Dr. Cotsaftis sees biophilic design solutions as represented by bio-urban heterotopias. Brought to the world’s attention by the work of Michel Foucault, heterotopias are spaces that exist within the world but contradict it or somehow transform its conventions. The way that Dr. Cotsaftis maps this definition onto the world of biophilic design is best explained through examples such as the Eastgate Shopping Centre in Zimbabwe, the ventilation system in which is inspired by the construction of termite mounds, or Carvey Ehren Maigue’s AuReus neon solar panels that are made from crop waste. 
And this is why Dr. Cotsaftis uses the term heterotopia instead of utopia. While these technologies are infrequently applied, both already exist. They are not utopian speculative futures or “ideal places from an environmental perspective that are dystopian from a social perspective”.  Instead, they are real-life heterotopian examples of biophilic design that are already supporting climate mitigation, environmental sustainability, and human existence. The Eastgate Shopping Centre has been cooling patrons without the use of air-conditioning units since 1996.  “My goal is to design future cities from a speculative perspective that are very anchored in reality,” says Dr. Cotsaftis. “Working with heterotopias is about looking at alternative presents. This means working with (bio)technologies that we already have in a way that is completely different from what we do now. And if we were to do that, then potentially we would live completely differently, and more sustainably.” 
Three-quarters (75%) of Australians are concerned about climate change and 82% support a phase-out of coal-fired power stations.  The latter statistic is all the more significant given the Australian economy’s heavy reliance on coal.  With such a large proportion of Aussies cognisant of the dire need for change, they are likely to be receptive to businesses that incorporate biophilic principles into their design. Choosing which organic matter to incorporate into design matters, however. “Broadly speaking, using a food source or a tree to create biomaterial seems completely illogical when there are more than two billion people that are malnourished in the world and deforestation is still happening at an alarming rate,” says Dr. Cotsaftis.  But the fashion industry has identified a material that can work without the ethical red flags. Hermès has introduced a handbag that is made from mushroom mycelium, an organic material that can be easily reproduced and readily decomposed. Mycelium was also used in Adidas and Stella McCartney’s collaboration on a Stan Smith sneaker.
The notion of ‘progress’, informed by legacies of colonialism that are built on the erroneous logic of ‘civilising’ people and cultures that do not operate as the Global North does has devalued, and in some cases erased, valuable knowledge about coexisting with the natural environment, which now is increasingly valuable. Indigenous knowledge will not have all of the answers to the questions that currently face humanity, but there’s certainly something to be gained from exercising similar respect for the natural world. And rather than simply extracting indigenous knowledge and appropriating ideas, brands looking to meaningfully navigate the impending climate crisis can focus on solutions that respectfully retool existing ideas into a modern context. For example, when faced with the problem of unsustainable overconsumption but needing an obvious incentive to make sure that customers returned to their stores, Uniqlo introduced an on-site repairs service in their New York flagship where customers can have Uniqlo garments mended for $5.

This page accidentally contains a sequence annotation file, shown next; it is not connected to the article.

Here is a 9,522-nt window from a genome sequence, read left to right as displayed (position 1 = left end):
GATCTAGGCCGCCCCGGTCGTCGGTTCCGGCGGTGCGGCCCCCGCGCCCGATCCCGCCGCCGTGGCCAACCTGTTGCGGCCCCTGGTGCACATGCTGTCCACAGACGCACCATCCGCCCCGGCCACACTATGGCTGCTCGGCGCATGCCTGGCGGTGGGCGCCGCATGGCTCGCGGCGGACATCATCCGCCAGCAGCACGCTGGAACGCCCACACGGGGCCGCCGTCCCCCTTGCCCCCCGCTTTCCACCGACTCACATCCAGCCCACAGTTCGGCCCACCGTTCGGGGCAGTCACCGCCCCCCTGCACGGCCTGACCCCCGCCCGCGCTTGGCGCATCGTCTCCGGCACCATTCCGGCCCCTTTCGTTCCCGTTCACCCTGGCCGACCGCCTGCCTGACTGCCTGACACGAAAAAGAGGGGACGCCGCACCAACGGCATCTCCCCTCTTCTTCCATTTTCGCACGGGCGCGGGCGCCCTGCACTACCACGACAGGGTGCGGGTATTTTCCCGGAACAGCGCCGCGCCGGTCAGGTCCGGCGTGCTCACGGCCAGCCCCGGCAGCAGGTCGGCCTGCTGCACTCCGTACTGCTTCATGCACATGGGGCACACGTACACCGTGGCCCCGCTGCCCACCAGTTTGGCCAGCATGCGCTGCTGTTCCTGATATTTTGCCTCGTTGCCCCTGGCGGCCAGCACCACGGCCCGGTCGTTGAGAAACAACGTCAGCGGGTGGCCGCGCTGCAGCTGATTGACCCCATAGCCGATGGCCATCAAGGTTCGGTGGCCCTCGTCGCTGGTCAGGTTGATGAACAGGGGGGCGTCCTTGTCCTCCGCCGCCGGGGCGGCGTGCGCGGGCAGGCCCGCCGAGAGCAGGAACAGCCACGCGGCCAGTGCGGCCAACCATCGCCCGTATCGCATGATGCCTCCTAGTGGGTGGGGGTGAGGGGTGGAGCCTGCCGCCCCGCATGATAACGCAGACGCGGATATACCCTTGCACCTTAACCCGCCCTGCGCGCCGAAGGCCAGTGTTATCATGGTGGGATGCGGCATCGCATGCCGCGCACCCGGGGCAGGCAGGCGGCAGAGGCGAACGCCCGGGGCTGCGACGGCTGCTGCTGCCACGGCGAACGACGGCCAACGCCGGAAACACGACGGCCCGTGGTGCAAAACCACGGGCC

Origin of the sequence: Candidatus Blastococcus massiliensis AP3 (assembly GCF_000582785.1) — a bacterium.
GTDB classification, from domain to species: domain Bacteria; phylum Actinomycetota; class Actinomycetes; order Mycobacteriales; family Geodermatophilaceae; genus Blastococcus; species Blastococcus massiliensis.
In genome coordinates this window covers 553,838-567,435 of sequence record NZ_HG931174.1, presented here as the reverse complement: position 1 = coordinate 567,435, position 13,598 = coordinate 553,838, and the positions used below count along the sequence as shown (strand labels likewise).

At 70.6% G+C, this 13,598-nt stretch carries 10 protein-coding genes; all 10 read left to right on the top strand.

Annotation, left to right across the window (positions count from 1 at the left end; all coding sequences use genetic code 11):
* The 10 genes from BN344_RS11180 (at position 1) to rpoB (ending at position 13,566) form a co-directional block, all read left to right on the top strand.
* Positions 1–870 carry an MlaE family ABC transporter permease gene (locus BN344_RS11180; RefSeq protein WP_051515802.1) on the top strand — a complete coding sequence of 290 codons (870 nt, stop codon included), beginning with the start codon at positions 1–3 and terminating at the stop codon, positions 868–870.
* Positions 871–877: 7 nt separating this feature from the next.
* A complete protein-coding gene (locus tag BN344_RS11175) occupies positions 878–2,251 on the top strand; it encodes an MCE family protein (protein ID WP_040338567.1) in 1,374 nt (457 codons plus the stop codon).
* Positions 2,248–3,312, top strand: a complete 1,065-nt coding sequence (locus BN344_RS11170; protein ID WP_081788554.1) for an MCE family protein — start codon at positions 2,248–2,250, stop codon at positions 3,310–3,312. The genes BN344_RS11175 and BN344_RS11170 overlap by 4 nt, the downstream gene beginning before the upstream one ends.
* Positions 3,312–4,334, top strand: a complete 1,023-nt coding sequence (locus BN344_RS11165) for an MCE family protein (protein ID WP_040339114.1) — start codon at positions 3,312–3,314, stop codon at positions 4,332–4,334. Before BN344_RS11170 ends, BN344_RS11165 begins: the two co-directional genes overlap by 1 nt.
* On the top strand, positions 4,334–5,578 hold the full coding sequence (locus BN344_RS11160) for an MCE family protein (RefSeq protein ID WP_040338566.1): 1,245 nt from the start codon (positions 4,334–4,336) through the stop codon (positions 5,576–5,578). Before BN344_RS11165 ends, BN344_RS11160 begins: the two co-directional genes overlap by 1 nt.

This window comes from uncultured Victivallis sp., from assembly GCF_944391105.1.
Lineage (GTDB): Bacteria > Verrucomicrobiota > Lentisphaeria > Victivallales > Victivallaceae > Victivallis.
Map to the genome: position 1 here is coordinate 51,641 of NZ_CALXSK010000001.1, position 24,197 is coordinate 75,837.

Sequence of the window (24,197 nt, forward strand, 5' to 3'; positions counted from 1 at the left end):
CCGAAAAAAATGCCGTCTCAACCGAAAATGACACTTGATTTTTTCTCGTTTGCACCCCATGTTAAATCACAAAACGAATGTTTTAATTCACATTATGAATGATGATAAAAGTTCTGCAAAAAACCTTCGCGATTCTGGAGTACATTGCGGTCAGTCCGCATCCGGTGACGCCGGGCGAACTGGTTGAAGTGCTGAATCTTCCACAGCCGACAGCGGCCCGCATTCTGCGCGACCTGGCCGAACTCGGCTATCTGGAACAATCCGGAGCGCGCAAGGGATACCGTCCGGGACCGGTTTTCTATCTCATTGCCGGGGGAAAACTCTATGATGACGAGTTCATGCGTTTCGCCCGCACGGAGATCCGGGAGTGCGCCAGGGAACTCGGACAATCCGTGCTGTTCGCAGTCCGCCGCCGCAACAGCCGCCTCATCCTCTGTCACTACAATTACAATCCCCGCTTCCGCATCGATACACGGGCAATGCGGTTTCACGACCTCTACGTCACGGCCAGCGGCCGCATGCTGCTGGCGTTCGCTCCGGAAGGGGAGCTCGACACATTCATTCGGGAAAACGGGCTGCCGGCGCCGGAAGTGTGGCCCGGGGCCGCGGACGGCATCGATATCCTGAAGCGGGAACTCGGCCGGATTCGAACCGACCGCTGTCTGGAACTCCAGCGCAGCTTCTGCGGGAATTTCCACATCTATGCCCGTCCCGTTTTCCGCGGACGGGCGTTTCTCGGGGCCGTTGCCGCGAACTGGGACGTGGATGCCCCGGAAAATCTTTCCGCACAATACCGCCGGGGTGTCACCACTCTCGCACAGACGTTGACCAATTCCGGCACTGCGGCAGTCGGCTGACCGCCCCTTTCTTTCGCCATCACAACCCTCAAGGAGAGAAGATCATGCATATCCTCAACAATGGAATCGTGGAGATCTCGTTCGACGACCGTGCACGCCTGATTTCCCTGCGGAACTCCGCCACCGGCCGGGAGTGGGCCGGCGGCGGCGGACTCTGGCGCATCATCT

Current understandings of the world position human life and all other organic life in a kind of binary opposition – a distinction of nature from culture that fails to acknowledge all of the ways that the two intersect and overlap, when in actual fact they can create a virtuous cycle. “I firmly believe that the futures of agriculture and manufacturing are actually the same, it’s just one industry,” says Dr. Cotsaftis. “On one end we grow organic life forms in order to sustain our livelihoods through food. But the waste from that industry can then be used to create beautiful, sustainable materials that we can use in our daily life.”  Thinking of the world like this, as an assemblage of intersecting touchpoints, could provide fertile ground for brand innovations that combine people’s desire for certain products with their needs for waste disposal. ChopValue, for example, rescues people’s discarded chopsticks and turns them into affordable homeware treasures.